Can you pronounce 4-phenylenediamine? What about triethanolamine? Neither can I. Now, can you say high fructose corn syrup? Chances are you read your food labels carefully to avoid that particular sweetener. You probably also buy organic produce and dairy products. What surprises me is that many consumers pay so much attention to the ingredients that go into their food but so little attention to what goes on their skin, their largest organ. Many of us look at food labels every day, but how many of us look at labels when shopping for personal care products?
About 1,100 ingredients have been banned by the European Union since 2003 (Cosmetics Directive 76/768/EEC). These ingredients were cited as causing or suspected of causing cancer, genetic mutations, birth defects or reproductive harm. The United States has banned fewer than 12, and we have not seriously touched the regulations that govern personal care products and cosmetics since 1938. Despite growing consumer awareness, scientific evidence and international precedence, the Safe Cosmetic Act has met stiff resistance in Congress. Money, political influence via lobbyists and the free reign of large corporations to protect their own activities have effectively prevented the necessary update to depression era laws.
Most consumers believe their government proactively monitors the beauty and personal care product industry. I was afforded no such luxury. My awakening to the dangers of unregulated beauty had a more dramatic tale.
It was not until Earth Day 2009, when I was given another chance at life, that I gained a new perspective on beauty. I awoke from brain surgery to discover that a potentially fatal tumor had been successfully removed. Having learned that environmental toxins may have been the likely culprits, I began devoting myself to leading a healthier lifestyle and starting a line of all-natural skin care products.
My experience showed me the truth behind the lack of regulation in the beauty industry. I too, bought blindly. I believed that the FDA would surely recall any personal care or cosmetic products found or suspected to be toxic. I believed that the government required products be tested for safety in advance of arriving in stores. I believed labels told the entire truth of the product within. Sadly, this could not have been farther from the truth. Except for about a dozen ingredients here in the U.S., the industry is pretty much allowed to put whatever they want in their beauty products. Worse still, subtle marketing campaigns and fancy packaging encourage consumers to buy into a product’s efficacy and safety even though those products might very well be inefficacious and unsafe.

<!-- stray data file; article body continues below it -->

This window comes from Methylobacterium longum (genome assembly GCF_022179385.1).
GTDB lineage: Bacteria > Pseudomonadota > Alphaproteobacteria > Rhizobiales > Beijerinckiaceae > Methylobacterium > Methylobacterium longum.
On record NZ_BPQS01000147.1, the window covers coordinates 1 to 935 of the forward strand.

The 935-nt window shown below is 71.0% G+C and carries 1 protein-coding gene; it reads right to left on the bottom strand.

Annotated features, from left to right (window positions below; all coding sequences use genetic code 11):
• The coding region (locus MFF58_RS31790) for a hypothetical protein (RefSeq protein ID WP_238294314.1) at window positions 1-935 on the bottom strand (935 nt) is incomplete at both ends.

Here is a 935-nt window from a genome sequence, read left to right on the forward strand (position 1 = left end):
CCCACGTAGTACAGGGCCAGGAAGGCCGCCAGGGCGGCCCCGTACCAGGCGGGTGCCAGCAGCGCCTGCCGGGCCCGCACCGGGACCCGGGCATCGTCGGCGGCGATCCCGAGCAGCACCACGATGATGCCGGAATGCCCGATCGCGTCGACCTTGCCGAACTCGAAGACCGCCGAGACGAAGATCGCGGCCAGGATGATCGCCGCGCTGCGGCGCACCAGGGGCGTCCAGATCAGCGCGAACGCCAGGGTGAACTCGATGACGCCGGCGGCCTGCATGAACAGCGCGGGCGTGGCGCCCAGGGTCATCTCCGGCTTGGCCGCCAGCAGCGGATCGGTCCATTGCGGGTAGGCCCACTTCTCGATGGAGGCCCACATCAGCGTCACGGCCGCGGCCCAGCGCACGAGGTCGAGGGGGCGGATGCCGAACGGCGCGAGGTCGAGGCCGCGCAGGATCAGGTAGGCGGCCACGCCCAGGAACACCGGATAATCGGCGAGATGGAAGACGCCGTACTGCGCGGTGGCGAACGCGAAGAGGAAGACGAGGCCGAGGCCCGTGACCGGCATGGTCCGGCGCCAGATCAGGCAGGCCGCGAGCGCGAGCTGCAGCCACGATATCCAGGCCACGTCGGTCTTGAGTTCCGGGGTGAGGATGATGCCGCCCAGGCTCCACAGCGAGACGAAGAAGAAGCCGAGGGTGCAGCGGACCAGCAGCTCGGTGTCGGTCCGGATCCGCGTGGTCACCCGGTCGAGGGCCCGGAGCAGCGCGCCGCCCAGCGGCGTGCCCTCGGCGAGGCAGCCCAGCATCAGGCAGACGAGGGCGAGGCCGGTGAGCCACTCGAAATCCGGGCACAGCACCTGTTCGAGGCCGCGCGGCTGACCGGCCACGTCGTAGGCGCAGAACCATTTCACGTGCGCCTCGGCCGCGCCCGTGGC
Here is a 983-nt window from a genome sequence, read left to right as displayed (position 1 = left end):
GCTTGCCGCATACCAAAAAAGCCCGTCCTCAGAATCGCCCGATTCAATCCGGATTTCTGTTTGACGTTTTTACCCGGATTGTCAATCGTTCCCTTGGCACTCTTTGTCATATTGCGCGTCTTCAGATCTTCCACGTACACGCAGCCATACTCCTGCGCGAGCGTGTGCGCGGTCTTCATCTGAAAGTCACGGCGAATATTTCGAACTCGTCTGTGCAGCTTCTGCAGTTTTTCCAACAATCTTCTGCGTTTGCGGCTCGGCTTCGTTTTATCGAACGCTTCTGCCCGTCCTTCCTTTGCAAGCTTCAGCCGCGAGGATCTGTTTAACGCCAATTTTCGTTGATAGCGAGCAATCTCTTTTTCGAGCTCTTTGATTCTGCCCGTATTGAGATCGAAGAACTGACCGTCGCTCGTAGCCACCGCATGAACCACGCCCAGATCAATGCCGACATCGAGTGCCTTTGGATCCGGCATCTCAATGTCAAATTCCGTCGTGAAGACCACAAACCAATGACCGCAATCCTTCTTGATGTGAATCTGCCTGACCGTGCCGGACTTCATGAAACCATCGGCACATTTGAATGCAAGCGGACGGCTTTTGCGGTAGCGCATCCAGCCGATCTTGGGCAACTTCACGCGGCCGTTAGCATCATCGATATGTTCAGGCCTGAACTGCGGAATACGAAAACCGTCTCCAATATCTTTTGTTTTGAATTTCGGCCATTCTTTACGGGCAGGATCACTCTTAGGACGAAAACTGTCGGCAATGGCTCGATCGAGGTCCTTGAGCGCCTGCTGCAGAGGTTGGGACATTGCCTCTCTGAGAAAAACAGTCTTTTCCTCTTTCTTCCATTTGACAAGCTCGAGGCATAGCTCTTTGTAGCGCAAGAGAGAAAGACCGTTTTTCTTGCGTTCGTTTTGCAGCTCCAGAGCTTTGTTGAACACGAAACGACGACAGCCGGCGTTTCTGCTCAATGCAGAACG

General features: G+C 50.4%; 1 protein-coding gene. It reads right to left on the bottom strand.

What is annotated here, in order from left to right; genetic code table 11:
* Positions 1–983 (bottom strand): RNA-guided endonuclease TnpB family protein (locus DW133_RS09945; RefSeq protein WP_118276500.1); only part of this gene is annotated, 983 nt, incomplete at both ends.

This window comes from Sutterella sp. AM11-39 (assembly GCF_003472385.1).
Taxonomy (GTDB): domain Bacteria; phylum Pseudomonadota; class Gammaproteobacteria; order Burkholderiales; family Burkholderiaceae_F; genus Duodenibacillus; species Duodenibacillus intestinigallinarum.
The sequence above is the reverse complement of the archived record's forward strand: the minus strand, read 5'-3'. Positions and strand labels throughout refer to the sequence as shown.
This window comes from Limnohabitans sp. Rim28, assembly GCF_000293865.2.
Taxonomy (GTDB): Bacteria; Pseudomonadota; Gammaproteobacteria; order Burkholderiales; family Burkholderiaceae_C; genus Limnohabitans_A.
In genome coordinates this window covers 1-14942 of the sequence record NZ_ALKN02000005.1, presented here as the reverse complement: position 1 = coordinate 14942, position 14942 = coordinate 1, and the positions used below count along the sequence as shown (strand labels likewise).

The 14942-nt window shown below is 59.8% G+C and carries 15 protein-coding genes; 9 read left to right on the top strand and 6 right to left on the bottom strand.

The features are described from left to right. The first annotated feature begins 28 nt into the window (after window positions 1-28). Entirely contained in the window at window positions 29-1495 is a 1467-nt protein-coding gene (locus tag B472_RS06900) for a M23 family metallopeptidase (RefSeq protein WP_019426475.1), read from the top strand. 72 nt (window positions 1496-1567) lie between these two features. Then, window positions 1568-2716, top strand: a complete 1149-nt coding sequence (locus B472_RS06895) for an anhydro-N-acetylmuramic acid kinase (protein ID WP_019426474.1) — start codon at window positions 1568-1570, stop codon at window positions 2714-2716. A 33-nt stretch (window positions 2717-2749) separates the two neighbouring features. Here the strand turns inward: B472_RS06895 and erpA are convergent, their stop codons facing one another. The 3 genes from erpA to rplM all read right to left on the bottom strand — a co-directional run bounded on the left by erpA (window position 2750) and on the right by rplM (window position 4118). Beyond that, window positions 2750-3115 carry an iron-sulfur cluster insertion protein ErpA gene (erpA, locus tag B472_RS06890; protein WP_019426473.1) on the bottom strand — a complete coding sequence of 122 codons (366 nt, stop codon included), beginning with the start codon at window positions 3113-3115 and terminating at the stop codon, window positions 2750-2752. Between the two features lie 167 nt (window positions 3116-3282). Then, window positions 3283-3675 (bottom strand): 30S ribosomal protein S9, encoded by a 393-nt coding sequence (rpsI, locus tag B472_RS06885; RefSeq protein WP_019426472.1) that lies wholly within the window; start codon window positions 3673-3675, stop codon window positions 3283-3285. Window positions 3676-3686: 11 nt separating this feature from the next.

I recently had dinner with a friend who was shocked to find out that U.S. personal care companies will create product formulations to adhere to the European Union safety standards, yet continue to manufacture the same product, but with known toxins included, stateside. Why? Because they can. Because profit margins are higher when products are made outside the E.U. safety standards and, sadly, because consumers in the U.S. will buy these products.
The truth is we have put the fox in charge of the hen house. And, until the government steps in, we as consumers need to be our own watchdogs. We need to learn how to read labels and challenge the use of ingredients in products. The choice is ours to make. We have more power than we give ourselves credit for. A little knowledge on ingredient toxicity and we can use our purchasing power to demand higher quality and healthier products. I now tell consumers, “Chances are if you cannot pronounce it, it is not good for you.” After all, how many syllables are needed in each ingredient of our moisturizers? Using the principle that less is more does not mean that you sacrifice quality, efficacy or your health. Being healthy does not mean that you need to throw out every product you own. Healthy living means that the choice should be yours. Personally, I choose to get my hair highlighted every six months. I know the risks; I make the choice. I also choose to use skin care that is all-natural. My daily facial moisturizer is made of one ingredient (i.e., Organic Squalane). My weekly body scrub has six. And guess what? I can pronounce them all.
A little knowledge can go a long way. We can empower ourselves to make healthier choices; less is definitely more.